The day before this image I found out through an extended game of telephone, as you do in the ICU where one partner tells another who tells another, that the firefighter hadn’t made it. So that last visit, with the unconscious patient and an anxious father, with plastic between them, was one of the last. It’s hard to express the impact that witnessing such events on such a constant basis can have on an individual. On my way to wherever, I happened by a tree that had been singled out for destruction next to the local police station. The sudden disappearance and gaping hole left in the ground reminded me of what I’d seen. It all brings such strange thoughts to one’s mind. I have a son, too, and don’t want to imagine what it would be like to be in that father’s shoes, but I can’t help it. I would tear off every piece of plastic and rubber I’ve been forced to wrap myself in to feel his touch, skin to skin, for him to feel my touch.
Plz. Virgen del Pilar. Reference image. 2021.04.01. 18.04 CET. (37.4061564, -5.9803263)
Cosas que no quiero escuchar mas: No he visto mi familia en 6 meses. I haven’t been to the beach since summer. I deserve a day off. I follow the rules, it’s just this once. ¿Vamos a quedar todos juntos? Ya está bien con las restricciones. ¿Y mis derechos? I don’t meet up with most anyone these days in fear of what they might say.
On the downswing of the 3rd wave, and before the 4th one really started kicking off, and now even, it’s common to hear about individual suffering/inconvenience. I cancelled summer for my family last summer to be responsible, I haven’t seen my parents and nor has my wife in two years, I don’t meet with individuals without my mask on, I don’t go to parties, I don’t even let my kids hang out with other kids, not at this point, besides school. Maybe I’m just overreacting, I think, but then the cases begin to go up again, vaccinations are still only in older age groups and we’re beginning to hear horror stories of the virus’ toll in south east Asia. This day is Jueves Santo, normally one of the most important days in Seville, tomorrow I’ll spend Viernes Santo in the ICU with the like-minded, but this day I am reminded why I don’t necessarily mind not interacting with people outside of work. At least my co-workers’ complaints are relatable, and not infuriating.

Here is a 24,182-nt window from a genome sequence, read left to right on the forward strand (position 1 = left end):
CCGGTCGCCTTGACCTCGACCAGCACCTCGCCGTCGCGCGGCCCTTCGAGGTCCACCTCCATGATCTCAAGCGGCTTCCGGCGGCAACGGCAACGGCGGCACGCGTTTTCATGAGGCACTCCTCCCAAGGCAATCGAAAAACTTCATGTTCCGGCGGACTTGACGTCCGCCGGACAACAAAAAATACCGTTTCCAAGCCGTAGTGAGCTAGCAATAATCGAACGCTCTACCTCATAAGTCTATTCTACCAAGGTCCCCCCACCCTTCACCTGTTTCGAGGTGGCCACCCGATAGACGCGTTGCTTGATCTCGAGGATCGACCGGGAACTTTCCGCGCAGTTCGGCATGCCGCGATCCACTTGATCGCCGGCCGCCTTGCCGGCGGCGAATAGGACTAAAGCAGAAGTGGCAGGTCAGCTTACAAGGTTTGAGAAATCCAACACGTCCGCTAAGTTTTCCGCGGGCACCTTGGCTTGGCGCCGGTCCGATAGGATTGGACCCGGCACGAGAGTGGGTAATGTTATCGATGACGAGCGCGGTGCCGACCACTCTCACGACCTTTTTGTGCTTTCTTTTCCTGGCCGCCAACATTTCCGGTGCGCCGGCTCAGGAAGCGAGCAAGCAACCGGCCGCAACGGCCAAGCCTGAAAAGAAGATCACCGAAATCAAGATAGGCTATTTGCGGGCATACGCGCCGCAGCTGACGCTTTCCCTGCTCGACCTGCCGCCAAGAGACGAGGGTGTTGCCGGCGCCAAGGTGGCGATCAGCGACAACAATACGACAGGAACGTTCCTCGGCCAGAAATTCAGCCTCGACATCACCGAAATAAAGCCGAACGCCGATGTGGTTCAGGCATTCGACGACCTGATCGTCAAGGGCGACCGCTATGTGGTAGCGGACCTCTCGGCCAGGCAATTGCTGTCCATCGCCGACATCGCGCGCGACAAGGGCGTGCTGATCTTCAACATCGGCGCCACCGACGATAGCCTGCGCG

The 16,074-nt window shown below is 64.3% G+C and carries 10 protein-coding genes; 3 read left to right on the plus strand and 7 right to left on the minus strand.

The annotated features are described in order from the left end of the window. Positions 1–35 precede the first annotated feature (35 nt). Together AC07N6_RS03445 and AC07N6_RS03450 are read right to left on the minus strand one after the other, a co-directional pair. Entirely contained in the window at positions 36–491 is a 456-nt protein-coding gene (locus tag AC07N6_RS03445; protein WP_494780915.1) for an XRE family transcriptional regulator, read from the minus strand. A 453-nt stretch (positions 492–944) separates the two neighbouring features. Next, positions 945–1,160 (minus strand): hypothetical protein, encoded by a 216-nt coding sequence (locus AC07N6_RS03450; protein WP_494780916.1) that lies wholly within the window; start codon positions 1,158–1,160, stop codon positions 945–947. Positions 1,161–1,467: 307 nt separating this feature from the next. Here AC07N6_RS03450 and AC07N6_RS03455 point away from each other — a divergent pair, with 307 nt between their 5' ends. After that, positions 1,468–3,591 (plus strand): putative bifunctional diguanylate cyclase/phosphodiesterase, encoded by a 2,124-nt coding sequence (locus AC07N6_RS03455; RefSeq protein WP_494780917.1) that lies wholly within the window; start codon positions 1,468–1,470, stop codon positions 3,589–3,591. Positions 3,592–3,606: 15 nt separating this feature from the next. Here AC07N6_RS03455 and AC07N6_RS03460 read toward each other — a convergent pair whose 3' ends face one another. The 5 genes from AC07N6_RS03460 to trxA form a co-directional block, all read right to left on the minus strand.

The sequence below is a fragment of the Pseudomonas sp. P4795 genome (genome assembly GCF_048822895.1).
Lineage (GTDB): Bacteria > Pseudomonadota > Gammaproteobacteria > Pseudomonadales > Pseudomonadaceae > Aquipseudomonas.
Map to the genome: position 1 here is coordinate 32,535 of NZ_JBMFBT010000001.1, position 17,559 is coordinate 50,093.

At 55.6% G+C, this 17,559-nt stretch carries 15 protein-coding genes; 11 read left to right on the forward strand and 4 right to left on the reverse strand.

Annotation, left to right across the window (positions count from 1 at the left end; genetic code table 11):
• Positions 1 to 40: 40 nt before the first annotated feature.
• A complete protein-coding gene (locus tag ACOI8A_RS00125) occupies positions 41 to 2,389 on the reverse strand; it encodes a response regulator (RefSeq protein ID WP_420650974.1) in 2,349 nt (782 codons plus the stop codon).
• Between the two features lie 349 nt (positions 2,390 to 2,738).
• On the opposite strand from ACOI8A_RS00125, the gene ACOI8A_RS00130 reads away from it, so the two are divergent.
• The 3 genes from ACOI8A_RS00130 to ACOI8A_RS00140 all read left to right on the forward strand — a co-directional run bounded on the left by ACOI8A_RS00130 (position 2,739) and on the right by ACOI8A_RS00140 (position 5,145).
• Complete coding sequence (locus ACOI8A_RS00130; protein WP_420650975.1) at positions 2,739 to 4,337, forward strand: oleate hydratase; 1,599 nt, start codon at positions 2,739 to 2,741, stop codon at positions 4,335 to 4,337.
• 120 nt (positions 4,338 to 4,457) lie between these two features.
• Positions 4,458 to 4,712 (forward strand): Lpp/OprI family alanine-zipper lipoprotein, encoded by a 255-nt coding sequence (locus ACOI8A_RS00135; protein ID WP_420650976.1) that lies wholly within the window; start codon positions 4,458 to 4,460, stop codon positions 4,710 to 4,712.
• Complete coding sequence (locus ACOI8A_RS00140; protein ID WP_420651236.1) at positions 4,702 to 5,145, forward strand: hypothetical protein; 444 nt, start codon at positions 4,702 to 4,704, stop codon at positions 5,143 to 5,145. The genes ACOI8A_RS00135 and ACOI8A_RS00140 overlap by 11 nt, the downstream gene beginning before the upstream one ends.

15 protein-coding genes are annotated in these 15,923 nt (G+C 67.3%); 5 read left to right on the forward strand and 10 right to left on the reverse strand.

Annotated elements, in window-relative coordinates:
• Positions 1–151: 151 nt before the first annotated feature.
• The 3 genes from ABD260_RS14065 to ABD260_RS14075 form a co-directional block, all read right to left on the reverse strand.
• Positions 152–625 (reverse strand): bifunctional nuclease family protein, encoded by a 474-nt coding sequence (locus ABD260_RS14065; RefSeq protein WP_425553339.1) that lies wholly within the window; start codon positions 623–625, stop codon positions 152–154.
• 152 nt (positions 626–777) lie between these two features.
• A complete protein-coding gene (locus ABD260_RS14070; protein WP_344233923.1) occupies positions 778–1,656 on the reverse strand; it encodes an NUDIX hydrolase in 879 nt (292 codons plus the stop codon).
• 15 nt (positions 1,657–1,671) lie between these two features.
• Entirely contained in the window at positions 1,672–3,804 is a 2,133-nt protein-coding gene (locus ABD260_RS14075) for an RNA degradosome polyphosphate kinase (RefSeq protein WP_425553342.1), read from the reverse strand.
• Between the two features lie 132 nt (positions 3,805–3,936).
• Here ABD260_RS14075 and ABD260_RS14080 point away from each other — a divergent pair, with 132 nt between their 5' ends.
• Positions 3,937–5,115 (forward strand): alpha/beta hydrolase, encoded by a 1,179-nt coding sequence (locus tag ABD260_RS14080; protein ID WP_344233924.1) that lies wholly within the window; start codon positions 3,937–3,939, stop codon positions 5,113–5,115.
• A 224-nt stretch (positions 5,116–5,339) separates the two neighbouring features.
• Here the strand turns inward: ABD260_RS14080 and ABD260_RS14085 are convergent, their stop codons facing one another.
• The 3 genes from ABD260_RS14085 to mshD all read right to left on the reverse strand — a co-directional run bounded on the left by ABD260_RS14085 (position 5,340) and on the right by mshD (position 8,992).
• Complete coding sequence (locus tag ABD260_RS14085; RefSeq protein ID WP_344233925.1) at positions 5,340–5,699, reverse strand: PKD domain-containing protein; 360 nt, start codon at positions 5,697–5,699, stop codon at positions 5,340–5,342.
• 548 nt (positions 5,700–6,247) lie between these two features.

c/ Conde de Galvez. Reference image. 2021.04.11. 07.49 CEST. (37.3623539, -5.9813328)
Signs of the times, an infectious disease doctor I worked with in the wards, al encontrarlo esta mañana saliendo de una noche sinfín, dice estar cansado, con las mismas ojeras que yo, and my colleagues.
On my way out after a shift I ran into one of the first and most attentive doctors I’d shared time with in the wards who had continued there, an unenviable position where multiple dozens of patients can cycle through the different floors depending on the overload at the time. The bags under his eyes rivalled any I’d seen in the previous few months and the conviction in his voice, here at the beginning of the 4th wave was impactful.
c/ Jorge de Montemayor, 36. Reference image. 2021.04.23. 11.02 CEST. (37.4051385, -5.9818686)
El hueco se llena aunque the stump persists. A wave of emociones, ansiedad, enfado, desprecio al uno mismo, the lingering doubt that one even really has these feelings, todo esto no se puede llenar, sino apaciguar. It becomes easier to go forward, though siempre notarás, notaré, el cambio. A quien y con quien puede uno comunicar estas sensaciones antes tan ajenas. Do I deserve to feel them at all? — In reference to ‘Testigo’ from 2021.02.13, the breaking point of the 3ª ola, another time, a different mindset, yet the same person.
Towards the end of my tenure in the wards I even began to question my experiences, and their effect on me. From comments outside of the workplace, I’m convinced that the disconnect between what me and my compis have gone through and the rest of society is quite large. So large that I even question the feelings of anxiety, the sudden bouts of anger, moments of faltering self-confidence and others of self-pity. Then I remember that I didn’t use to wake up in cold sweats every night, heart racing. I used to dream, or at least have nightmares, of situations outside of work. This image is the hole from the tree next to the police station cut down back in February, poorly filled with loose orange clay-dirt in a fitting metaphor for how we’ve all had enough and are now moving on, whether you like it or not.